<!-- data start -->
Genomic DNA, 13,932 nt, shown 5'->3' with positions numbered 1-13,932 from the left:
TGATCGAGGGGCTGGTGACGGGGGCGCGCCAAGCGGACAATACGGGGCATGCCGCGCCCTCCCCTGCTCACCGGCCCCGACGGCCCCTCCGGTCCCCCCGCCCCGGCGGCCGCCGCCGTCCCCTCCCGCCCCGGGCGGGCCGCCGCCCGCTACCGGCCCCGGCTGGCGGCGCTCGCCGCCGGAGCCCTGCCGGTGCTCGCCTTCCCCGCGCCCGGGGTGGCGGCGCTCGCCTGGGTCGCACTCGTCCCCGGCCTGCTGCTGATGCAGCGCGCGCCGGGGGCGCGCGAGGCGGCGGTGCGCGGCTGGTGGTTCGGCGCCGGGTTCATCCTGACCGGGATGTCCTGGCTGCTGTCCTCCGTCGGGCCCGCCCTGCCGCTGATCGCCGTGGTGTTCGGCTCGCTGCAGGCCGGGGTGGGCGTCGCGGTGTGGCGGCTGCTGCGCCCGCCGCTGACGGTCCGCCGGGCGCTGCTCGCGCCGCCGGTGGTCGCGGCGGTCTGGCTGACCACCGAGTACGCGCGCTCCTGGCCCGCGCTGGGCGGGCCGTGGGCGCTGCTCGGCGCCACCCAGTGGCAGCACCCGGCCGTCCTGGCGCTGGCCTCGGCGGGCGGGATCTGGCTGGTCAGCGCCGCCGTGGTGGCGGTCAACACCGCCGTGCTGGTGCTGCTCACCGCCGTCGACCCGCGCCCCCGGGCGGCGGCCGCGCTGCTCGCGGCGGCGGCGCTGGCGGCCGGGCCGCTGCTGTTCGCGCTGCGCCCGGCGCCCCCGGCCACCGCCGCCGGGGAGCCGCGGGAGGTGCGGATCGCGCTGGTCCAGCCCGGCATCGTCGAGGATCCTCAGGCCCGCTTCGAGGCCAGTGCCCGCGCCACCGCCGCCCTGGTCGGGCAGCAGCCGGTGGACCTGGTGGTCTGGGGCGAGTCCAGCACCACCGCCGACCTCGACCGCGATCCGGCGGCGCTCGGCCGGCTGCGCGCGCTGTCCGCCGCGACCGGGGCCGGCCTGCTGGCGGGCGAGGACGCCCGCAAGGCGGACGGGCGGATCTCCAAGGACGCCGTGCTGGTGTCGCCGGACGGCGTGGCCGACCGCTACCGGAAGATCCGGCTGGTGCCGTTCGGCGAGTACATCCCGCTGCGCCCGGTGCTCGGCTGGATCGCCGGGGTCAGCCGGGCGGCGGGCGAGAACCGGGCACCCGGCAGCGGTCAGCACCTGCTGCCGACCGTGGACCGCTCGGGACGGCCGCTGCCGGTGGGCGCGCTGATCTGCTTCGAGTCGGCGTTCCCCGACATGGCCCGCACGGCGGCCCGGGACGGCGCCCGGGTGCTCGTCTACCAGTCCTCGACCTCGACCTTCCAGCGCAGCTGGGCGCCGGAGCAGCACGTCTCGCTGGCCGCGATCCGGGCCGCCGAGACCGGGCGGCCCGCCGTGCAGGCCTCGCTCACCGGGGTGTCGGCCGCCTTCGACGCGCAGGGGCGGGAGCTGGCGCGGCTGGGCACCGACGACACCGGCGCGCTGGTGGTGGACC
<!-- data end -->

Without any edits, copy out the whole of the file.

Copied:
Genomic DNA, 13,932 nt, shown 5'->3' with positions numbered 1-13,932 from the left:
TGATCGAGGGGCTGGTGACGGGGGCGCGCCAAGCGGACAATACGGGGCATGCCGCGCCCTCCCCTGCTCACCGGCCCCGACGGCCCCTCCGGTCCCCCCGCCCCGGCGGCCGCCGCCGTCCCCTCCCGCCCCGGGCGGGCCGCCGCCCGCTACCGGCCCCGGCTGGCGGCGCTCGCCGCCGGAGCCCTGCCGGTGCTCGCCTTCCCCGCGCCCGGGGTGGCGGCGCTCGCCTGGGTCGCACTCGTCCCCGGCCTGCTGCTGATGCAGCGCGCGCCGGGGGCGCGCGAGGCGGCGGTGCGCGGCTGGTGGTTCGGCGCCGGGTTCATCCTGACCGGGATGTCCTGGCTGCTGTCCTCCGTCGGGCCCGCCCTGCCGCTGATCGCCGTGGTGTTCGGCTCGCTGCAGGCCGGGGTGGGCGTCGCGGTGTGGCGGCTGCTGCGCCCGCCGCTGACGGTCCGCCGGGCGCTGCTCGCGCCGCCGGTGGTCGCGGCGGTCTGGCTGACCACCGAGTACGCGCGCTCCTGGCCCGCGCTGGGCGGGCCGTGGGCGCTGCTCGGCGCCACCCAGTGGCAGCACCCGGCCGTCCTGGCGCTGGCCTCGGCGGGCGGGATCTGGCTGGTCAGCGCCGCCGTGGTGGCGGTCAACACCGCCGTGCTGGTGCTGCTCACCGCCGTCGACCCGCGCCCCCGGGCGGCGGCCGCGCTGCTCGCGGCGGCGGCGCTGGCGGCCGGGCCGCTGCTGTTCGCGCTGCGCCCGGCGCCCCCGGCCACCGCCGCCGGGGAGCCGCGGGAGGTGCGGATCGCGCTGGTCCAGCCCGGCATCGTCGAGGATCCTCAGGCCCGCTTCGAGGCCAGTGCCCGCGCCACCGCCGCCCTGGTCGGGCAGCAGCCGGTGGACCTGGTGGTCTGGGGCGAGTCCAGCACCACCGCCGACCTCGACCGCGATCCGGCGGCGCTCGGCCGGCTGCGCGCGCTGTCCGCCGCGACCGGGGCCGGCCTGCTGGCGGGCGAGGACGCCCGCAAGGCGGACGGGCGGATCTCCAAGGACGCCGTGCTGGTGTCGCCGGACGGCGTGGCCGACCGCTACCGGAAGATCCGGCTGGTGCCGTTCGGCGAGTACATCCCGCTGCGCCCGGTGCTCGGCTGGATCGCCGGGGTCAGCCGGGCGGCGGGCGAGAACCGGGCACCCGGCAGCGGTCAGCACCTGCTGCCGACCGTGGACCGCTCGGGACGGCCGCTGCCGGTGGGCGCGCTGATCTGCTTCGAGTCGGCGTTCCCCGACATGGCCCGCACGGCGGCCCGGGACGGCGCCCGGGTGCTCGTCTACCAGTCCTCGACCTCGACCTTCCAGCGCAGCTGGGCGCCGGAGCAGCACGTCTCGCTGGCCGCGATCCGGGCCGCCGAGACCGGGCGGCCCGCCGTGCAGGCCTCGCTCACCGGGGTGTCGGCCGCCTTCGACGCGCAGGGGCGGGAGCTGGCGCGGCTGGGCACCGACGACACCGGCGCGCTGGTGGTGGACC